The Old House – Transcript

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There was an abandoned house on the lot where the starving chickens had been penned. It set close to the sidewalk on the long walk. The outbuilding where the chickens had roosted was not visible from the walk or from the inside of the old house because of the tall weeds and undergrowth that covered the lot.

The timber of the old house was not showing a lot of warp and twist or other signs of disrepair. The bare boards gave no indication that paint had ever been applied on either interior or exterior. The roof had not leaked at the rate one would expect of such a neglected place, and no part of the floor was broken or gone.

There was an atmosphere of mystery about the place and a sort of mute appeal that was not easy to shake off. Villagers reported from time to time that the old house was haunted. Young fry avoided for the most part except when young Jim led the foray. It must be admitted that he feared neither gods or devils, or the quick or the dead. I on the other hand had many fears all of them confined to anxiety about young Jim’s safety and the safety of the animals of our family, and in the town where I have much like chickens and were dependent upon young Jim and I for guidance and assistance when in trouble just like children.

Upper most in my mind was the suspicion that transcents might be using the old house for a way station. They were numerous in The depth of depression and [also] the railroad tracks were close by, and switching was underway both day and night. My imaginings grew like the green bay tree, whispering: “You know how ‘tis with the lad. Wherever riddle or mystery is there he will be alive,” or “Beware! Among those knights of the road could be blood-letters, child molesters, kidnappers, all driven insane by the crucial economic stress of these times…,” Inspired by these whisperings, I could always [flag?] my exhausted flesh into pressing my investigation of any place or thing that might pose a threat to me and mine or any other person or (inserted: another any other living) thing.

I’d creep through the thicket often to check the old empty house from stem to stern, for signs of occupancy on and finding none — I would sit on my bottom on the floor, lean against the wall and envision all the folk who may have lived there, wondering if all houses miss all the folk it has sheltered and all those familiar voices that have drifted into the limbo of its past.

I was equally intrigued by all the privies set in the middle of pastures or hidden in dark ravines where homes had once stood

The most fascinating of these old privies I had encountered on a trip from Indiana to Renfro Valley in Kentucky some years later. Renfro was the birthplace of the old barn dance, folk music and home-spun humor like ol’ “Hee-Haw” now showing on T.V. I yelled at my lady friend who was my relief driver on that trip to halt the car and I lit out across that pasture with my camera hammering me in the back every leap I took. Cows along the way surveyed me questioningly and returned to their grazing.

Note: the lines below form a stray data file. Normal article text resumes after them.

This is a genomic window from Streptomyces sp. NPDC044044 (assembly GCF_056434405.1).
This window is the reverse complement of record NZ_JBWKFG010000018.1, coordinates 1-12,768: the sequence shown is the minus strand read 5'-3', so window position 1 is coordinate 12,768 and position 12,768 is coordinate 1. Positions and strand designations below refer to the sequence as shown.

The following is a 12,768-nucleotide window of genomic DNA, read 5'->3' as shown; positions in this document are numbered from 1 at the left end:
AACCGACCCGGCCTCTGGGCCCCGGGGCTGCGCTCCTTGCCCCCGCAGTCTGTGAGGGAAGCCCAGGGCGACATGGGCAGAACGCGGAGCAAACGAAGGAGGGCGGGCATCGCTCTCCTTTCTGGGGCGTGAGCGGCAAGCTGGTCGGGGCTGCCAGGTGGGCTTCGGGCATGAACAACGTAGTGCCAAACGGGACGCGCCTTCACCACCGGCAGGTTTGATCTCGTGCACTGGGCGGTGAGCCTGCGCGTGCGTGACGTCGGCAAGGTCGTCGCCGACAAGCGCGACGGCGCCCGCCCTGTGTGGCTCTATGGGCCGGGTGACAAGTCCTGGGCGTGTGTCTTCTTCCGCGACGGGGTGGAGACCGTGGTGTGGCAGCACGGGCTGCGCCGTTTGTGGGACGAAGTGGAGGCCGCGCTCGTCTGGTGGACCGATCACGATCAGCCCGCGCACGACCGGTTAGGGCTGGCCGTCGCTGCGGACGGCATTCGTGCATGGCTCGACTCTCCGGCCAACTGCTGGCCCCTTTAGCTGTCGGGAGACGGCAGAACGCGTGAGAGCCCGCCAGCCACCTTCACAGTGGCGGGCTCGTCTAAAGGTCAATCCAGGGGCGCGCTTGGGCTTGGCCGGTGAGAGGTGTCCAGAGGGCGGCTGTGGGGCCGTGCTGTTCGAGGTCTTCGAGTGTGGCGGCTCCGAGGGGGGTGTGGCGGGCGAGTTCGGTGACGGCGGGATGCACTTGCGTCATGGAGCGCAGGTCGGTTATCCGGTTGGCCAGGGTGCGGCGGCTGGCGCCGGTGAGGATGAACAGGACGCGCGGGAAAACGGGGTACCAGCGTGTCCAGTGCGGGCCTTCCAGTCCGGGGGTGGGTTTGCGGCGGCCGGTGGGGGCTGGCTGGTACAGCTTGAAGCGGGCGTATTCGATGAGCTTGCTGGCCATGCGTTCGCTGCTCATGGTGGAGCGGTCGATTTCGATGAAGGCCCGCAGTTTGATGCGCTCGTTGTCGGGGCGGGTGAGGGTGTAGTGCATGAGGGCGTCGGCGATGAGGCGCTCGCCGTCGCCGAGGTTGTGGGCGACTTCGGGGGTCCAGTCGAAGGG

A beautiful rose bush ladened with crimson bloom leaned against the old structure with its feelers rocking in the soft breeze as it reached for the roof. A cluster of roses was draped over the sagging door which stood open just enough to admit a person and to afford a good look at the Sears & Roebuck Catalogue, neatly placed beside the hole in the seat platform. The seat and the floor was immaculately clean and spang in the center of the floor a fat rattler was coiled. Dressed in his new skin, burnished and bright, it the snake did not even so much as shake its tail at me — nor did it stir when I clicked the camera. That picture was a masterpiece. I cherished it for years.

As I reluctantly turned to retrace my steps back to the car another rattler hurried toward me on the path. It surged aside to avoid my feet and disappeared through the sagging door of the old privy. I rejoined my friend in the car. After a few miles of silence she said: “All these years

I have known you and I’ve never really know[n], I reckon. So, what’s with the all privy? Something exciting like never happens to other people, I suppose.

“Maybe so. Maybe no,” I mumbled and let the matter rest there.

To return to the empty house along the long walk, from time to time a very old lady and a very young boy had appeared there. Young Jim had called on her and offered to get her groceries etc. He had said she had acted very stand offish as she had to me when I followed up his offer with another of my own. Neighbors said the boy (and the woman) always arrived at night and departed the same way. None knew by what means they had come or gone since no strangers had visited them or been seen around the place. (Inserted above the line: #new paragraph) In due course the neighbors also reported that the boy and the woman had been there some weeks before Jim had found the starving chickens but she had gone, they said in the same mysterious fashion as she had come. She never came again after that incidence and the speech I had prepared for her about such conduct with chickens was, therefore, never delivered.

It was little consolation to me that young Jim’s father was always in town where Jim could easily find him if in trouble. Big Jim was usually at the pool room trouncing his associates in games of chance and strangely it very seldom happened that he chanced to lose a game of chance but when he did he would fly into a towering rage that shook the town and bid fair to cause him to drop dead in his tracks Big Jim was far from well physically. Fortunately he was well liked and his eccentricities were sympathetically condoned by all.